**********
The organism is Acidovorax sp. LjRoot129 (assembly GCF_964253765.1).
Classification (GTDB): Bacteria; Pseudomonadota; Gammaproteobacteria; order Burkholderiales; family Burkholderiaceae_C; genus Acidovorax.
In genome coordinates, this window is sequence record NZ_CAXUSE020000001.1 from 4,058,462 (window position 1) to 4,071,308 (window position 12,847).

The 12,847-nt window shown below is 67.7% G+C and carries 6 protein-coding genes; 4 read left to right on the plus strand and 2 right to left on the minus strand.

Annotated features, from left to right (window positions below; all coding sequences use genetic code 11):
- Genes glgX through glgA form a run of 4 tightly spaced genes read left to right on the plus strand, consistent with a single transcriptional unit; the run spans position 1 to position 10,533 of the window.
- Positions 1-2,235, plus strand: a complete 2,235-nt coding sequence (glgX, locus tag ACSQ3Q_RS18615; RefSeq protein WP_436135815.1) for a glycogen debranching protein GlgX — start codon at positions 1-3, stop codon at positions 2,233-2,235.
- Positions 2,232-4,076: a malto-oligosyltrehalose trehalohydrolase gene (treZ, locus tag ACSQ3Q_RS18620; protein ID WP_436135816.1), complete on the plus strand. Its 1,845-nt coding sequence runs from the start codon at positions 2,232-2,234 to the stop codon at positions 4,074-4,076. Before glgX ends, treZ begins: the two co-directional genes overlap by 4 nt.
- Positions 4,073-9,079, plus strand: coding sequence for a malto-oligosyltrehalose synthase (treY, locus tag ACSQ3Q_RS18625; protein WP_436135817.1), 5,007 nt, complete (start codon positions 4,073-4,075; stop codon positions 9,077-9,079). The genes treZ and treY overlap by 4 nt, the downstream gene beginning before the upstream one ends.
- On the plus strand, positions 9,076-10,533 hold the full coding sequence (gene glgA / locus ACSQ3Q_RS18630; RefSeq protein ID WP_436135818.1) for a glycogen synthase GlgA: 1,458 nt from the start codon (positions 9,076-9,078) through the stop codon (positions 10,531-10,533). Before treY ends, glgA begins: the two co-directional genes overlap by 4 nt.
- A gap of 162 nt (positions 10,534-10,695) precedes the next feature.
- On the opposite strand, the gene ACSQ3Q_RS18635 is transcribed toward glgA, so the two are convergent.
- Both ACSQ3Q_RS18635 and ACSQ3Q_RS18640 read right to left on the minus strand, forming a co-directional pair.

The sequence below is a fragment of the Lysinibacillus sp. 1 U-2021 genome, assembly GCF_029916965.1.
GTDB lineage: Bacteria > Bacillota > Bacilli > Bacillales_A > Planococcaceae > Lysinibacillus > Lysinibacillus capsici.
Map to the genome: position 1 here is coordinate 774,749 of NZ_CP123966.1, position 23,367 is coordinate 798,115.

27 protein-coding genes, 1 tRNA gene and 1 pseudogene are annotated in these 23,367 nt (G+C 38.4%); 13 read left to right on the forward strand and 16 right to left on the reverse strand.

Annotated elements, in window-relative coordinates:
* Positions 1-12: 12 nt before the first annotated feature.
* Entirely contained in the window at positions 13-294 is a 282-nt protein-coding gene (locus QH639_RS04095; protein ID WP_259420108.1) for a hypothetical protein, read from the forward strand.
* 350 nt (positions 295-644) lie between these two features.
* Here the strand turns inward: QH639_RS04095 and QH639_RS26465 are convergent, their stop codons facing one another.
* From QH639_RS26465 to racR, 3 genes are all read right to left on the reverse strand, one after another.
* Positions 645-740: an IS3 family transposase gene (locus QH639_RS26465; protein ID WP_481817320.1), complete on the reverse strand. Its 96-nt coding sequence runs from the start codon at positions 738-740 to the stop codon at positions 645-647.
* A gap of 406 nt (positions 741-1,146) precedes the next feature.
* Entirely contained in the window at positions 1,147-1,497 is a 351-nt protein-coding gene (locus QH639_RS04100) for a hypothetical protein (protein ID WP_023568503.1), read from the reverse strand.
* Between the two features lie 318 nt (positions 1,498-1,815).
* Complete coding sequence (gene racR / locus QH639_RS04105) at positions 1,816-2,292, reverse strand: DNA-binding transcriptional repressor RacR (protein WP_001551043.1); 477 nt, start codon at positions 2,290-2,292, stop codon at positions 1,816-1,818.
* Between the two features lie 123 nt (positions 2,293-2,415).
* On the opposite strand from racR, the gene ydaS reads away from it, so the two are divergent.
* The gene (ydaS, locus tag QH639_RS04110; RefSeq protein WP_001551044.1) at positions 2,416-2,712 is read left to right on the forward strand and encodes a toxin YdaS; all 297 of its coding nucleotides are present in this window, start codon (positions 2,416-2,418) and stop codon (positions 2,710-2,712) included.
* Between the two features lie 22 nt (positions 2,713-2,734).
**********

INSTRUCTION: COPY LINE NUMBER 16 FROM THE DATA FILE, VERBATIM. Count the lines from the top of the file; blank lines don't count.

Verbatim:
Map to the genome: position 1 here is coordinate 774,749 of NZ_CP123966.1, position 23,367 is coordinate 798,115.